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Schrodinger equation from commuation relations

  1. Mar 4, 2009 #1
    I was wondering- is it possible to derive an equation of motion for example, the Schrodinger equation from the uncertainty principle (in commutator form)?

    i.e. Is it possible to derive the Schrodinger equation from the following:

    [tex]\left[\hat{x},\hat{p}\right]=ih[/tex]

    I gave it a shot, but of course, all I came out with is ih=ih (which of course is correct), and is the derivation of the uncertainty principle. However, I was actually wondering if I could use the commutation relation as an equation of motion for a wave function. Is this possible?

    Thanks.
     
  2. jcsd
  3. Mar 4, 2009 #2

    AEM

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    You might find chapter 16, sections 19 through 24 (pages 378-383) of Bohm's Quantum Theory interesting. He doesn't do what you ask, but he shows some connections between Schrodinger's equation, the Hamiltonian formulation mechanics and Heisenberg's representation of quantum mechanics that may be relevant to your thinking.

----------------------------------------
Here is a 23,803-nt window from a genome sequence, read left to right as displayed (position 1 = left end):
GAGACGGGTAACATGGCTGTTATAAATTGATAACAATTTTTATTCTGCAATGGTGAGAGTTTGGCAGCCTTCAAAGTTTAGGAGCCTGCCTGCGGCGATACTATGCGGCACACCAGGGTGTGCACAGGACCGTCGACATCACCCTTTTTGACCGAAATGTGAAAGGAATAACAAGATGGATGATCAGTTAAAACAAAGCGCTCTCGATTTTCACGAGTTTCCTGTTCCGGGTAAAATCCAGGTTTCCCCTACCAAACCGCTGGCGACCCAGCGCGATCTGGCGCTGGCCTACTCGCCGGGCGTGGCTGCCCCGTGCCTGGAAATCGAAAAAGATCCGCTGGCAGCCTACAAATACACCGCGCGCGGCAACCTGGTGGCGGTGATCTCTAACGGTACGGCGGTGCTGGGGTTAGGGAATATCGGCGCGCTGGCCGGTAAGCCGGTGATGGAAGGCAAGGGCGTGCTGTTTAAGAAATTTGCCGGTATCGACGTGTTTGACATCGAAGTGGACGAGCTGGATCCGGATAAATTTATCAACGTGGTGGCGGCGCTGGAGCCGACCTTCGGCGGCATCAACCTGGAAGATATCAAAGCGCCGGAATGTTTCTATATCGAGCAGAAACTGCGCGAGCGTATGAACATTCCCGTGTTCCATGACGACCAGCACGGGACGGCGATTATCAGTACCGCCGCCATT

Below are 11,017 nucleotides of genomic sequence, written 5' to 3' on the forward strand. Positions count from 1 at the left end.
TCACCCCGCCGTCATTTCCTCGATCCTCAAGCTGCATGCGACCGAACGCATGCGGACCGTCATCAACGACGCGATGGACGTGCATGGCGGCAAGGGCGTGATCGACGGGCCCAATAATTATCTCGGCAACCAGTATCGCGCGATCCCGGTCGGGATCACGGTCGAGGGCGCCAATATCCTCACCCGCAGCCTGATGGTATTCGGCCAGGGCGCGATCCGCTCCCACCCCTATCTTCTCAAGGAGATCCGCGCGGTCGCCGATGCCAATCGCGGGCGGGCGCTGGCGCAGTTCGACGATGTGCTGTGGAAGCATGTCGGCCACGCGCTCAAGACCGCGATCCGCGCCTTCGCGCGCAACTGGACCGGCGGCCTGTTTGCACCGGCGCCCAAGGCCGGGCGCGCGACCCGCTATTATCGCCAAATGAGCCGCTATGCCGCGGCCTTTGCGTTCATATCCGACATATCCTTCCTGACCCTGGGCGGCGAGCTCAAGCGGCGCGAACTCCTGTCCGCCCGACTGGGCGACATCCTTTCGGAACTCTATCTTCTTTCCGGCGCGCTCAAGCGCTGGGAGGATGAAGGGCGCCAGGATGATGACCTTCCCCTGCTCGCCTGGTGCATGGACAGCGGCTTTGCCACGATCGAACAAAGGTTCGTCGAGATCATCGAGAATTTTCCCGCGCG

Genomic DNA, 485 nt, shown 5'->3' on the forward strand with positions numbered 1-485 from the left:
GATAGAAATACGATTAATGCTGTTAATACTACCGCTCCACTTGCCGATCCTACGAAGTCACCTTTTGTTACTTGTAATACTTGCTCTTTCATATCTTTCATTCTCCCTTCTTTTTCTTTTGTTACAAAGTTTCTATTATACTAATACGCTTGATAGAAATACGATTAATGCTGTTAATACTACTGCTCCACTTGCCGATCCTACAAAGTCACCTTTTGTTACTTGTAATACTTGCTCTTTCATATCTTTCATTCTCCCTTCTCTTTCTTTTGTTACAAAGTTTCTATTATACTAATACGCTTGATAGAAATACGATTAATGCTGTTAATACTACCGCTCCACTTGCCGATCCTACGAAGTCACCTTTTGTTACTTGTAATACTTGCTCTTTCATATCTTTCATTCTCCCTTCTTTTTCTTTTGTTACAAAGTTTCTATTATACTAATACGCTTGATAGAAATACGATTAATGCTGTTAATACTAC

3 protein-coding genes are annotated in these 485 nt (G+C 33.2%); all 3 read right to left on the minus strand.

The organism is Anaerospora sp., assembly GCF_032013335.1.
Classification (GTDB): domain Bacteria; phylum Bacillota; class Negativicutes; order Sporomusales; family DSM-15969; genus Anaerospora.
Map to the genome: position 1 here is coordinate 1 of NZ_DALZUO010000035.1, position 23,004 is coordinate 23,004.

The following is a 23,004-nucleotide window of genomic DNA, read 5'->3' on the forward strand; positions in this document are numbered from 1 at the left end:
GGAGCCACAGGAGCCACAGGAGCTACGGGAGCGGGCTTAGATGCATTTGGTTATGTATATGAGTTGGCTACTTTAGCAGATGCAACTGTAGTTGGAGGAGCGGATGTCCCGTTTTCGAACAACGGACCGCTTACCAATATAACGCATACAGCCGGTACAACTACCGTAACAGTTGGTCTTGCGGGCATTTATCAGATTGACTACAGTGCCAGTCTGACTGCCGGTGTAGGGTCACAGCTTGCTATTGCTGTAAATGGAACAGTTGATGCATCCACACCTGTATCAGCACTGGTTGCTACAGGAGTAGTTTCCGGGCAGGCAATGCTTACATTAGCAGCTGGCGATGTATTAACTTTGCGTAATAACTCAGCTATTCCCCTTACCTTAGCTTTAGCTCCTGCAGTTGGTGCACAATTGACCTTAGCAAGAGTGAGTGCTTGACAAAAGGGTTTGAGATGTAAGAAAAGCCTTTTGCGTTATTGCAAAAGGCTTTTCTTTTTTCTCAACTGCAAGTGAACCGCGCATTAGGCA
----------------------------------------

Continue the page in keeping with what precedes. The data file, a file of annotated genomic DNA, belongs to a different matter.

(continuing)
4. Mar 5, 2009 #3
    That commutator together with the notion that observables are represented with operators is enough to get you the time-independent shrodinger equation H psi = E psi. To get the time-dependent wave equation we also need the commutator [E,t] = i hbar, but then t is not really an operator so no books contain this relation, but it would follow from the classical poisson bracket for those variables along with Dirac's prescription for first quantization.
     
  5. Mar 5, 2009 #4
    Bohm's chapter 9 has something pretty close. He shows how the commutator of the Hamiltonian (which at that point is an operator to be determined designated H) can be found in the expression for the expected value of an operator. He then uses the expected values and correspondence with classical particle equations (Newton's laws) to come up with Schrodinger's equation (ie: coming up with the equations and Erhenfest's theorem in one shot).
     
  6. Mar 22, 2009 #5

    dextercioby

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    You can't simply derive

    [tex] \frac{d\psi (t)}{dt}=\frac{1}{i\hbar}\hat{H} \psi (t)[/tex] from

    [tex] [\hat{x},\hat{p}]_{-}=i\hbar \hat{1} [/tex]

    but you can derive both starting with the commutations relations of the Galilei algebra.
     
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